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Four Of North America's Oldest Human Skulls Don't Look Much Alike

Analysis of their variation suggests the story of the First Americans is more complex than once thought.

Dead Things iconDead Things
By Gemma Tarlach
Jan 29, 2020 7:00 PMApr 17, 2020 9:20 PM
One of the skulls in the study, shown in situ inside Muknal, an underwater cave. (Credit: Jerónimo Avilés)


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The story of the First Americans — who they were, and when and how they dispersed across the New World — remains one of the most debated chapters in the human story.

Archaeologists, geologists and geneticists, among others, have weighed in with different scenarios. But, so far, only one thing is certain: We've got a lot left to learn.

"Talking about the settlement of the Americas is like building a 1,000-piece jigsaw puzzle with only about 20 pieces," says Ohio State University anthropologist Mark Hubbe. "Which means we need to pick up crayons and make our own drawings to complete the gaps between pieces."

Hubbe and colleagues analyzed four of the oldest human skulls found in North America, collected from 2008 to 2015 from underwater caves and sinkholes in the Mexican state of Quintana Roo, just a few miles from popular tourist sites such as the Mayan ruins of Tulum.

The team's analysis of the skulls, which date from about 8,500 to 13,500 years old, adds new complexity to the long-running First Americans debate.

"What we are doing with adding this new piece is not changing the pieces we know, but forcing us to consider other ways we could draw the background to fill in the gaps," says Hubbe.

That's because, unlike in his previous research on early South Americans, Hubbe documented unusually broad variation between the North American skulls. Simply put, if the First Americans represent a single population, you'd expect them to look like it.

These four individuals don't.

In fact, comparing the skulls with modern populations, the research team found that one most closely resembled people living in the North American Arctic, while another was most similar to modern Europeans. The other two skulls each had a different mix of features typical of Asian, Native American, South American or Arctic populations.

The four skulls, from cenotes (sinkholes) in the Mexican state of Quintana Roo, analyzed in the study. (Credit: Alejandro Terrazas Mata)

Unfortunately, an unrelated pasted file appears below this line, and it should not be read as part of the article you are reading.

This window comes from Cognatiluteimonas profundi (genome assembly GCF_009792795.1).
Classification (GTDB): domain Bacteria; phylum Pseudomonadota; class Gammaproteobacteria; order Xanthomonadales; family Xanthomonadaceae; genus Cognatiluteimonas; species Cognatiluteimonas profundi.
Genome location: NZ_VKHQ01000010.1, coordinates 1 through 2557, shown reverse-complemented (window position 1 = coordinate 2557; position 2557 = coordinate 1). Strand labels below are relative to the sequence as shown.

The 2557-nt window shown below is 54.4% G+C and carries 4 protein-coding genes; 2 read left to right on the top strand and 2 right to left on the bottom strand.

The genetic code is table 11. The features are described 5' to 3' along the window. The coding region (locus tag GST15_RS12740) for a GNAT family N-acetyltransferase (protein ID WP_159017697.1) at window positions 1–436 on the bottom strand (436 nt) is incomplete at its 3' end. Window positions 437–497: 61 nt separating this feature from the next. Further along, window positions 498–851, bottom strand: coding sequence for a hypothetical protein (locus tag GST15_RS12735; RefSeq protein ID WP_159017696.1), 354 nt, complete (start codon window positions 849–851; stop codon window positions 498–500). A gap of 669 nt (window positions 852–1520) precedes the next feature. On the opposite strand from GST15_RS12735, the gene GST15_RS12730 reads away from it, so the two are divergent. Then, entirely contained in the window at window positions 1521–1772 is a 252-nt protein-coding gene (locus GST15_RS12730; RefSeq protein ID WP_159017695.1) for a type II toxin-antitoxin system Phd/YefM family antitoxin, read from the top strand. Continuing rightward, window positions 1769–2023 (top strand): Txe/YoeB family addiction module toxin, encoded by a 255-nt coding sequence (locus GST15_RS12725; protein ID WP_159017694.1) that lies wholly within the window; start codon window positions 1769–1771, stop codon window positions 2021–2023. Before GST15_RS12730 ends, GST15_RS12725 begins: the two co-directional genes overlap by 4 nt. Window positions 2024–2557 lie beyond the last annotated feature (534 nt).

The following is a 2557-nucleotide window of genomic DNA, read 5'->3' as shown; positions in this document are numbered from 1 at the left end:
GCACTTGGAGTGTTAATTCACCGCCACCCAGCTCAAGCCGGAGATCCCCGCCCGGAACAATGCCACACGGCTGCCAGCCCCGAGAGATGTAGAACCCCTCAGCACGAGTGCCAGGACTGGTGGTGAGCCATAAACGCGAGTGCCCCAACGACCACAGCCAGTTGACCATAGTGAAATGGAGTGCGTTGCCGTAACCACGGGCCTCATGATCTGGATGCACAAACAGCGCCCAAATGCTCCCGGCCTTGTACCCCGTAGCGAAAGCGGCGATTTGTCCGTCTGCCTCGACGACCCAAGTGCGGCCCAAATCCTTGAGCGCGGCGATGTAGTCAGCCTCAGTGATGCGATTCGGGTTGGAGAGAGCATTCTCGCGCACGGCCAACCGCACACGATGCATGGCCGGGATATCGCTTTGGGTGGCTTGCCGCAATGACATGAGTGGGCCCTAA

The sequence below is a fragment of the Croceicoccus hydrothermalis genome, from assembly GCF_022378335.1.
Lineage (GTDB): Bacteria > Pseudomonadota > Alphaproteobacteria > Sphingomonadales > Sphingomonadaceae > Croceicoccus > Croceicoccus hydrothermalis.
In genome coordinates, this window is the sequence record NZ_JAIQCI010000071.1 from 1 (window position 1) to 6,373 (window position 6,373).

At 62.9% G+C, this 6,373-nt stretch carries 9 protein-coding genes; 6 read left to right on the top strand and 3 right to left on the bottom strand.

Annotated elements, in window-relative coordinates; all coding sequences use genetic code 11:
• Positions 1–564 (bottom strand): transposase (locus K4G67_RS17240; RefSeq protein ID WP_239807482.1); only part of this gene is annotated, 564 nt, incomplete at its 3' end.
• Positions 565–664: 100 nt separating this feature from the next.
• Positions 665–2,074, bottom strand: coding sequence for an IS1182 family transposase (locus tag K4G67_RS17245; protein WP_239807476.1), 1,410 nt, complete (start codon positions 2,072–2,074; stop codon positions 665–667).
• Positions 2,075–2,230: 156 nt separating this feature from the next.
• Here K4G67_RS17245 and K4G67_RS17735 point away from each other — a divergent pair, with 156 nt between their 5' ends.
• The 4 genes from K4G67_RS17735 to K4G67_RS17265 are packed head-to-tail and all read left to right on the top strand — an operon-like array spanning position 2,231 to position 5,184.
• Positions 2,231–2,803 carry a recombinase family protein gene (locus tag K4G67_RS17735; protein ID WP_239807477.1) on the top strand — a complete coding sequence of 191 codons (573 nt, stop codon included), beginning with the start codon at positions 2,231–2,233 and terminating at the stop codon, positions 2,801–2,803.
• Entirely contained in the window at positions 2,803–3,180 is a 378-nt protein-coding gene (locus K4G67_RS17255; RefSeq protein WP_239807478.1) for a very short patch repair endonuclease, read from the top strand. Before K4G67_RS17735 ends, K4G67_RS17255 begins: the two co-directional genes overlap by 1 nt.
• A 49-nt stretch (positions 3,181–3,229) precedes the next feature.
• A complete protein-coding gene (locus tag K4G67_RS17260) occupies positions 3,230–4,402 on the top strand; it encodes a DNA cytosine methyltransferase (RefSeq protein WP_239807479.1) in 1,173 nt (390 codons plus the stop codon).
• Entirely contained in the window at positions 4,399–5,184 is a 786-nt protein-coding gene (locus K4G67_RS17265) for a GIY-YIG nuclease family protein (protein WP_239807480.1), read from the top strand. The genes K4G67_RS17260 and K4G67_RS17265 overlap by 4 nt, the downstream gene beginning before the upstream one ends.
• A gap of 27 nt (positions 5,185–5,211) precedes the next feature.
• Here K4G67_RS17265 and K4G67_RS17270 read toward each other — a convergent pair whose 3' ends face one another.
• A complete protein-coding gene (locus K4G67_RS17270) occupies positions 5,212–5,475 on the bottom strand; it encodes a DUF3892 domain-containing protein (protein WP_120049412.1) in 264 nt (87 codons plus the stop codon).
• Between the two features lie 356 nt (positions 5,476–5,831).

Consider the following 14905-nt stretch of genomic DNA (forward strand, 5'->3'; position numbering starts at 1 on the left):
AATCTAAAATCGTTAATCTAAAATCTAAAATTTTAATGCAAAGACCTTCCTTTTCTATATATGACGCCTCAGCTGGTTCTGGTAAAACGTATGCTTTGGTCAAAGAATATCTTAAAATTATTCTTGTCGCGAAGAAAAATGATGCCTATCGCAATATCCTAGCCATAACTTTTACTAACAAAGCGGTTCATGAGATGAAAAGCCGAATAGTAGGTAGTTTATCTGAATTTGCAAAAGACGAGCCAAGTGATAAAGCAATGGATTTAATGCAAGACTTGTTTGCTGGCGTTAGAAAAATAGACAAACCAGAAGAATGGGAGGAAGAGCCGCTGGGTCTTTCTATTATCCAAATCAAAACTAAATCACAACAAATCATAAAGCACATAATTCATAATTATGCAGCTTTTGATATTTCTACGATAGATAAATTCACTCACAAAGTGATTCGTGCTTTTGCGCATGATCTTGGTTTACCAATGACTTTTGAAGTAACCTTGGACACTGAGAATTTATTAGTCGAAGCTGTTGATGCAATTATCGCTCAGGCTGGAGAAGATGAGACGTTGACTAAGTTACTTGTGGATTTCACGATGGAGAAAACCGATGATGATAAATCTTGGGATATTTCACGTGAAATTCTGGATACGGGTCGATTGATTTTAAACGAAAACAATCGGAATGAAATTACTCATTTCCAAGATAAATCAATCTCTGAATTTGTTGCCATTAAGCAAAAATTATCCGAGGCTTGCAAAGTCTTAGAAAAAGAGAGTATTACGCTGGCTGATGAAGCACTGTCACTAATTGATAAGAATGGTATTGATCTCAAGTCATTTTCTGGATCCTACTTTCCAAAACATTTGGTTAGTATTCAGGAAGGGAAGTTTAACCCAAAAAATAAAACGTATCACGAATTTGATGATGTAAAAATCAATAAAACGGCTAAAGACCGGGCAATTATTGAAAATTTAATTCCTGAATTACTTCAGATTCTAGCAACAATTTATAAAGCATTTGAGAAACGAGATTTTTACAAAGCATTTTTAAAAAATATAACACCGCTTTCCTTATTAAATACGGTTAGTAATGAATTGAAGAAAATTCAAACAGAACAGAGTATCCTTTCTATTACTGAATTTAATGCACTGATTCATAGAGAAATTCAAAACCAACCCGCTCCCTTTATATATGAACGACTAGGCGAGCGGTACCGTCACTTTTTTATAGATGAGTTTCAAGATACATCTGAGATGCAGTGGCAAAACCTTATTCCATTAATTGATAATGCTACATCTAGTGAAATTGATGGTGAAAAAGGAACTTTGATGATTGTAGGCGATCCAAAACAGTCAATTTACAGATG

Setting Foot In A New World

To understand what the four skulls' variation shows — and what it doesn't — let's first revisit the debate itself.

For much of the 20th century, researchers generally believed that the First Americans arrived from Siberia, via the Beringia land bridge, about 13,500 years ago, as ice sheets retreated and opened up a land corridor into the New World.

Heaps of more recent archaeological research, however, have muddied that tidy, linear narrative. Archaeological finds — from southern Chile to Idaho, Florida to British Columbia — have shown that humans were in the Americas thousands of years earlier, well before the ice sheets melted and made overland travel possible.

An increasing number of researchers believe that people in northern East Asia may have followed the Pacific coast, eastward to North America and then south, all the way to Chile. Even with glaciers meeting the sea across northern stretches of this "kelp highway," the explorers would have found ample marine resources to sustain them, no land needed. Unfortunately, most if not all archaeological evidence that might confirm this hypothesis is, thanks to rising sea levels, now submerged.

Geneticists, meanwhile, working with both modern and ancient DNA, have confirmed that the First Americans descended from East Siberian populations, consistent with the overland Beringia hypothesis — though they have also uncovered evidence of multiple waves of migration over millennia, at least some potentially by following the Pacific coast.